by Karen Cadora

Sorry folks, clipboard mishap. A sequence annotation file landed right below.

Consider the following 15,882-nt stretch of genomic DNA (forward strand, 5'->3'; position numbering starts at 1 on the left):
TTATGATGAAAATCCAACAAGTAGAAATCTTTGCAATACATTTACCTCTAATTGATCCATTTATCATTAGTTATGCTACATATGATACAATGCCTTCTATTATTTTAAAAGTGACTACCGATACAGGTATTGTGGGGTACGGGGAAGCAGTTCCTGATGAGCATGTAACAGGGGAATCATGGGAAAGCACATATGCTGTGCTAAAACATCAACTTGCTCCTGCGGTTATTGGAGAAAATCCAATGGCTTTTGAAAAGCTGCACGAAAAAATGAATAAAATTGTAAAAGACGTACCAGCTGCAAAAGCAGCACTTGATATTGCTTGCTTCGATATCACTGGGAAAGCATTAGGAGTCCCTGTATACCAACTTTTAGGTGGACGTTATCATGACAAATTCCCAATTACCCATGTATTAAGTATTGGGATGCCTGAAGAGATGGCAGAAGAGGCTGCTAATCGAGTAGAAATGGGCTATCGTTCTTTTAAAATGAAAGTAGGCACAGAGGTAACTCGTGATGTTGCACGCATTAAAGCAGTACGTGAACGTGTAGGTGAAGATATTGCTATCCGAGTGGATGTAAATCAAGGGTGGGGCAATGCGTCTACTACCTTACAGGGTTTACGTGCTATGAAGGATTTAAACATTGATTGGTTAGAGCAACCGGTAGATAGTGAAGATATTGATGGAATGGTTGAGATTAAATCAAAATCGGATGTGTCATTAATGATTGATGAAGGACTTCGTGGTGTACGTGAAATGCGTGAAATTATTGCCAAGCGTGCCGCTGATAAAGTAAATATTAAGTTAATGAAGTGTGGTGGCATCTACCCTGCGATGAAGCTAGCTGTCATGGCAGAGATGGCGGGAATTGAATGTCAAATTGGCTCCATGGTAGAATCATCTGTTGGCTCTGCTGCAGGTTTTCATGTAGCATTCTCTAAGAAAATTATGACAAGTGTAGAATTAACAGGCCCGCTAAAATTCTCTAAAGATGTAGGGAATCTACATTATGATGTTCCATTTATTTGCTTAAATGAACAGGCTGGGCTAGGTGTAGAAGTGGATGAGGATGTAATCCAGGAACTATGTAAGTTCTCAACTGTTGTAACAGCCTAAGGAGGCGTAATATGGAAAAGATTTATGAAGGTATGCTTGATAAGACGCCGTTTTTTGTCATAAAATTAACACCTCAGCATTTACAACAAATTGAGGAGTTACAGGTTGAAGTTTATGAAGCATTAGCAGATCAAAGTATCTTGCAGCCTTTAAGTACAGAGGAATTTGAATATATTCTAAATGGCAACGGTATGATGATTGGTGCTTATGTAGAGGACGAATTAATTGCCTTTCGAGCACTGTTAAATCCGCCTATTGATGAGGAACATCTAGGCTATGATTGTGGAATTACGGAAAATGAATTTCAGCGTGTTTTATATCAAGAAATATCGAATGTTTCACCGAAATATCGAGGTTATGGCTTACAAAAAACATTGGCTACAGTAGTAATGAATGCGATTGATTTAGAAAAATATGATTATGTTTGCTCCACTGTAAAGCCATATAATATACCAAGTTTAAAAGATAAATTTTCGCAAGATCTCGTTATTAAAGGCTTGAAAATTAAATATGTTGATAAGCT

It is the distant future, and a series of ecological and technological catastrophes have decimated life on earth. The last one hundred million people live in a few domed cities around the world, kept alive by an enormous corporation known as UniTech. In this desperate world, scientific research not required for the restoration of the planet is declared illegal. Quincy, a young woman who has nurtured a contraband interest in astronomy arrives at the La Vista observatory in Chile (which sounds a lot like CTIO). It is an antique, but the only functioning observatory in the world. Her mentor, Saskia, has provided Quincy with an excitement and fascination of the stars. When Quincy arrives at this "abandoned" observatory, she finds a vibrant community of about fifty people who are also drawn to this romantic science. All but one of these people are women. To Quincy (and, evidently, to the author) the vision of an observatory run solely by women seems to be a kind of fantasy. Indeed, today, most observatories do seem to be rather testosterone-laden environments. Two plots unfold at La Vista: in one, Quincy is seduced by an energetic and firey young woman with hidden secrets; in the other, the observatory ends up entangled in intrigue with UniTech. There is a powerful political undercurrent in both plots. The romance is focused on the details of the sexual encounters and lacks any real emotional interest. The intrigue with UniTech involves a fairly large number of plot twists for such a short novel. Nevertheless, the book has a certain interest. The viewpoint of the science is refreshingly radical, if a bit extreme at times.
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